The European Commission’s Technical Expert Group on sustainable finance (TEG) has published the climate-related part of an EU “taxonomy” – a system for classifying environmentally sustainable economic activities – and a report on the EU Green Bond Standard, along with an interim report on climate benchmarks. In addition, the Commission has published new guidelines on corporate climate-related information reporting.
Taxonomy: what’s it for?The taxonomy aims to provide clear guidance as to what “green” or environmentally sustainable activities are, which should help the designing of green financial products while dissipating fears of greenwashing.
It includes a list of economic activities that contribute to six environmental objectives:
- climate change mitigation;
- climate change adaptation;
- sustainable use and protection of water and marine resources;
- the transition to a circular economy, waste prevention and recycling;
- pollution prevention and control;
- protection of healthy ecosystems.
In order to be included in the taxonomy, an economic activity must contribute substantially to at least one of the objectives and do no significant harm to the other five.
The taxonomy covers a broader investment universe than that covered by traditional “green” investment criteria, including activities that could make a substantial contribution to carbon mitigation objectives but are not low-carbon today – iron and steel manufacturing, for example. The TEG takes into account three types of mitigating activities: low-carbon activities, activities that can contribute to transition and those that enable the former two.
The taxonomy also includes “Do No Significant Harm” (DNSH) criteria, offering investors guidance as to what potential adverse effects they need to take into account when investing in a particular activity and how to assess whether these are properly managed.
The taxonomy will be primarily – although not exclusively – used by investors. According to the Commission’s legislative proposal  , for those funds marketed as environmentally sustainable, investors would disclose the percentage of holdings that are in companies carrying out taxonomy-eligible activities (or that would eligible under an alternative methodology) and the percentage of investments made that finance those activities.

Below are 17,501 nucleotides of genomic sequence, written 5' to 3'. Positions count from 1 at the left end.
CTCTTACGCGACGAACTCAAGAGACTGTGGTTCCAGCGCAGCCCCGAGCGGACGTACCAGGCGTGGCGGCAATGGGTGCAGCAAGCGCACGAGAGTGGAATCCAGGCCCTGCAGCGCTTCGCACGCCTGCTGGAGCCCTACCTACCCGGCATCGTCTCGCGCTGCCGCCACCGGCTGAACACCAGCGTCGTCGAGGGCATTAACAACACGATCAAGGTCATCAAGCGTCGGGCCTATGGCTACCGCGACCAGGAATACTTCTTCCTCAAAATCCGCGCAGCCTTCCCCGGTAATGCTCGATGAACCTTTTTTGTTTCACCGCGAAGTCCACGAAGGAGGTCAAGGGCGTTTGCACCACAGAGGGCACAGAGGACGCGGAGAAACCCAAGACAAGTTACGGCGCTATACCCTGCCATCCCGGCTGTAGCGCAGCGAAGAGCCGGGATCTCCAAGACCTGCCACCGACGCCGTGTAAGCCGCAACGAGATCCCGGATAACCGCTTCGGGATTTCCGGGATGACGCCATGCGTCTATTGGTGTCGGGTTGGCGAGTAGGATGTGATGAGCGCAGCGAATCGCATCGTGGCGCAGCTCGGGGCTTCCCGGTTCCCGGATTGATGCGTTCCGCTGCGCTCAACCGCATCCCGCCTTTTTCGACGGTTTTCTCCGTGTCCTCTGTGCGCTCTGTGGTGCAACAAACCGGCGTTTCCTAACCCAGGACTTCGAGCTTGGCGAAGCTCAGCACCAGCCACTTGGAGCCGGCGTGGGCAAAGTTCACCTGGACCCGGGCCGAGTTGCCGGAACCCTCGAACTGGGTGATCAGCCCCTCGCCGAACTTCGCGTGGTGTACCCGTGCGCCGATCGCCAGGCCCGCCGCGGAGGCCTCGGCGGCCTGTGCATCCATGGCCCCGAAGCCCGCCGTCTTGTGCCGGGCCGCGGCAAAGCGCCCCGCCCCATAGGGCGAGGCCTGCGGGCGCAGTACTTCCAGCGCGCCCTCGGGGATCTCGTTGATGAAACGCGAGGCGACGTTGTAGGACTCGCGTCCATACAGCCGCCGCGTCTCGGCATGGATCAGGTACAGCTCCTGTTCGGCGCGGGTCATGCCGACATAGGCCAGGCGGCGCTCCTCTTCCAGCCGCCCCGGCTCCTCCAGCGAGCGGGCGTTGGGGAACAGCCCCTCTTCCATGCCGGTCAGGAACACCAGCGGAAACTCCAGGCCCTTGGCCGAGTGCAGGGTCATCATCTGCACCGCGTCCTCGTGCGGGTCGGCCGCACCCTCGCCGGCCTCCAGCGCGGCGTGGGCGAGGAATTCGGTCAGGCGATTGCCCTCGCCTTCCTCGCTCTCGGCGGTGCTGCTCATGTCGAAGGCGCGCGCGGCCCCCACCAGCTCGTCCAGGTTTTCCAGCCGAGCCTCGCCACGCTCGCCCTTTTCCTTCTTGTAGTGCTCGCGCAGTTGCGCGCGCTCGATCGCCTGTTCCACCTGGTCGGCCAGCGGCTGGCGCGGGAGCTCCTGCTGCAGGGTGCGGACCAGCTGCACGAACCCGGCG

However, the taxonomy is not mandatory for investments and investors would be free to explain their alternative methodologies in their disclosures.
It does not establish a standard or label for investment products, and was not designed with banks in mind. It is likely that much work will be needed to transform it into a tool that can be used in banks’ and regulators’ risk management processes.
The taxonomy was developed on the recommendation of members of the High-Level Expert Group on Sustainable Finance. The TEG will launch a feedback on parts of the report by early July.
Helena Viñes Fiestas, Global Head of Stewardship & Policy at BNP Paribas Asset Management and a member of the Technical Expert Group, said in a newsletter that the transparency and guidance the Taxonomy offers for directing investment towards sustainable objectives “is vital, as Europe needs to attract up to €290 billion a year of private capital into sustainable activities to meet climate goals alone”.
Voluntary EU Green Bond StandardThe EU TEG also published an updated report on an EU Green Bond Standard (EU GBS), building on an interim report published in March and on responses to its call for feedback.
The TEG proposes that the Commission create a voluntary, non-legislative EU GBS to “enhance the effectiveness, transparency, comparability and credibility of the green bond market and to encourage the market participants to issue and invest in EU green bonds,” it said in a two-page summary of the report.
The EU GBS would include four essential elements: alignment with the EU taxonomy, publication of a Green Bond Framework, mandatory reporting on the use of proceeds (an allocation report) and on environmental impact (an impact report), and obligatory verification of the Green Bond Framework and final allocation report by an external reviewer. While use of the Green Bond Standard is voluntary, the use of the term “EU Green Bond” is only permitted when all components of the GBS are met.
The TEG identifies the European Securities and Markets Authority (ESMA) as the most suitable European authority to design and operate such an accreditation regime for verifiers. As this will take time, it also recommends an interim voluntary registration process for external verifiers of green bonds for a transition period of up to three years.
Supporting the EU GBS
The TEG says the Commission should also look into developing a full range of short- and long-term financial incentives to support EU green bond market alignment with the EU GBS.
Moreover, it recommends a review of the take-up and impact of the EU GBS within three years with a view to potentially considering further measures, such as legislation, to support its implementation.
The next European Commission will be responsible for deciding whether to take the TEG’s recommendations forward – and how.
“With its EU Green Bond Standard, the EU builds upon the extensive work of the ICMA Green Bond Principles. We believe this standard will bring even greater clarity to the market by setting clear requirements, aligned to a large extent with today’s best market practices in Europe,” said Agnès Gourc, Head of Sustainable Capital Markets at BNP Paribas.
 The TEG’s recommendations are designed to support the European Commission in the development of future delegated acts, as proposed in the taxonomy regulation. This regulation is still being debated by Member States in the European Council and will then be negotiated between European co-legislators and the Commission. The content of the regulation could still change significantly.